London-based company OneWeb has launched the final set of satellites it needs to deliver a broadband internet connection anywhere on Earth.
The 36 spacecraft went up on an Indian LVM3 rocket from the Sriharikota spaceport in Andhra Pradesh.
Their deployment 450km above the planet takes OneWeb's total in-orbit constellation to 618.
It's less than three years ago that the UK government took the decision to buy OneWeb out of bankruptcy.
At the time, it was seen as controversial; arguments raged about whether it was a sound use of taxpayer money.
But since the purchase, OneWeb has managed to attract significant additional investment, and is even now planning a next generation of satellites.
"This is the most significant milestone in the history of OneWeb, as we reach the satellites needed for global coverage. Over several years we have remained focused on our commitment to deliver a network that will provide connectivity for our customers and communities that need it most," said OneWeb CEO, Neil Masterson.
It will take some months for the Sunday's batch of satellites to be tested and to get into the right part of the sky (at an altitude of 1,200km), but when they are in position OneWeb will have the facility to deliver a global communications service.
Only one other organisation in the world is flying more satellites in space today - and that's OneWeb's chief competitor: the Starlink system operated by Elon Musk.
Unlike the US entrepreneur's network, OneWeb is not selling broadband connections direct to the individual user. Its clients, principally, are the telecoms companies that provide this internet service. They might also be employing the connectivity to supplement, or expand, the infrastructure in their mobile phone networks.
The OneWeb system will require the necessary ground infrastructure to command and control all the satellites and link them to the internet, but this too should be fully up and running come the end of 2023.
The satellite enterprise has been a decade in gestation. Projected as a $6bn project, it ran into money woes in early 2020 and sought the protection of US bankruptcy laws until a buyer could be found. At the time, it had lofted just 74 satellites.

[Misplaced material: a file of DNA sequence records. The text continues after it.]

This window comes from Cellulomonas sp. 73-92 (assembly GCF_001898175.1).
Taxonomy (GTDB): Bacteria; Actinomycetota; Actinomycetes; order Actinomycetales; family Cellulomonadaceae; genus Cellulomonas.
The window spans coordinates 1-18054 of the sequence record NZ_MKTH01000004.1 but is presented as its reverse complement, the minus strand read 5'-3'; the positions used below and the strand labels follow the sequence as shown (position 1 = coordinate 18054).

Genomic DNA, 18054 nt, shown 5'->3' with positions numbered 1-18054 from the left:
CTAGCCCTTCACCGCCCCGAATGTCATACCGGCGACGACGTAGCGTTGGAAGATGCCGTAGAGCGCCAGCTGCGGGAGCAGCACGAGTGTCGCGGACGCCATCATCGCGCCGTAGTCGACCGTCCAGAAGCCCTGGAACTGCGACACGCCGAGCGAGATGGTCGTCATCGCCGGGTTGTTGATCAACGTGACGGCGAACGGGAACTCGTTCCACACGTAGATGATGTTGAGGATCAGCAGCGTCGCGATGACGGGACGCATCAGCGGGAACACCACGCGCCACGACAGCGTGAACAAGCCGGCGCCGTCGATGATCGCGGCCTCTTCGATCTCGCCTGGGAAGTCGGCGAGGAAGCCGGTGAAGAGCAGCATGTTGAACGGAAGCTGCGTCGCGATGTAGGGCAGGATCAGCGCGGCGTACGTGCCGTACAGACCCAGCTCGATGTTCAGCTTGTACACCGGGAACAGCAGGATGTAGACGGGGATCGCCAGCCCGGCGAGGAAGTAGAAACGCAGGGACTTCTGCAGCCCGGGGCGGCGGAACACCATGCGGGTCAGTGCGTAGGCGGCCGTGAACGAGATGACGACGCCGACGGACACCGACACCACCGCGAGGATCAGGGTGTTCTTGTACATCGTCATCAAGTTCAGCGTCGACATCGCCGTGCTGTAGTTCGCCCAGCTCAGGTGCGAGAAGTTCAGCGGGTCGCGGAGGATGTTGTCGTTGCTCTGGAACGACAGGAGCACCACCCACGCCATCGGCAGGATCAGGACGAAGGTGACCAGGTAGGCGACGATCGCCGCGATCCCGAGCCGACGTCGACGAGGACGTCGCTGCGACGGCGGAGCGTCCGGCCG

The company was restored to operations thanks to a joint purchase from the UK government and the Indian conglomerate Bharti Global, who put in half a billion dollars each.
With its debts wiped out, OneWeb then moved quickly to build out the network and secure wider investment. It's currently working through a merger plan with Paris-based Eutelsat, best known for distributing thousands of TV channels around the world.
UK Secretary of State for Science, Innovation and Technology, Michelle Donelan, said: "The completion of the low-Earth orbit constellation is hugely significant both for OneWeb and the UK's wider sector.
"We invested in OneWeb's vision to bridge the global digital divide, and our burgeoning space sector is transforming the UK into the perfect base for likeminded companies to realise their stratospheric potential."
OneWeb has made the UK a major space player.
The number of satellites in the constellation has demanded a big commitment from the UK's Civil Aviation Authority, which is Britain's licensing agency for space activity.
"We undertake a significant oversight role, to make sure that their satellites are all healthy, and they they're operating within the limits that OneWeb have set out and that we agreed to," explained Colin Macleod, the authority's head of space regulation.
"Our team has regular meetings at OneWeb's White City headquarters. All their engineers sit in a room where they present what they're doing, and if they have any risks or issues - they will talk us through the solutions so that our engineers will be comfortable with their actions," he told BBC News.
Safety is paramount. The region in the sky where OneWeb spacecraft are moving - from 450km in altitude up to 1,200km - is becoming ever more congested, and the CAA wants assurance that the constellation is being flown in a responsible manner.
Much of the operation necessarily has to be automated, and the command and control software has had to scale rapidly over the past three years.
Sunday's launch took the number of satellites in space from 582 to 618.
In May, another 15 will go up to act as in-orbit spares. These will be joined by a demonstration spacecraft that will trial future technologies.
OneWeb plans to expand its network in the coming years to include bigger, more powerful spacecraft. But contrary to earlier suggestions, the constellation will probably now be kept under 1,000 individual satellites.
The next generation will, though, provide ancillary services, such as signals that allow users to fix their position on the surface of the Earth or know the precise time (a service akin to those currently provided by satellite-navigation systems like GPS and Galileo).
The core business will remain connectivity.
OneWeb has a series of flat-panel antennas coming on to the market for its customers very soon.
In contrast to traditional steerable dishes, these units electronically track satellites across the sky to maintain the data links.
One of these antennas, produced by Kymeta, was trialled recently on Mount Snowdon in Wales to provide mountain rescue teams with stable broadband communications where previously there was no network availability.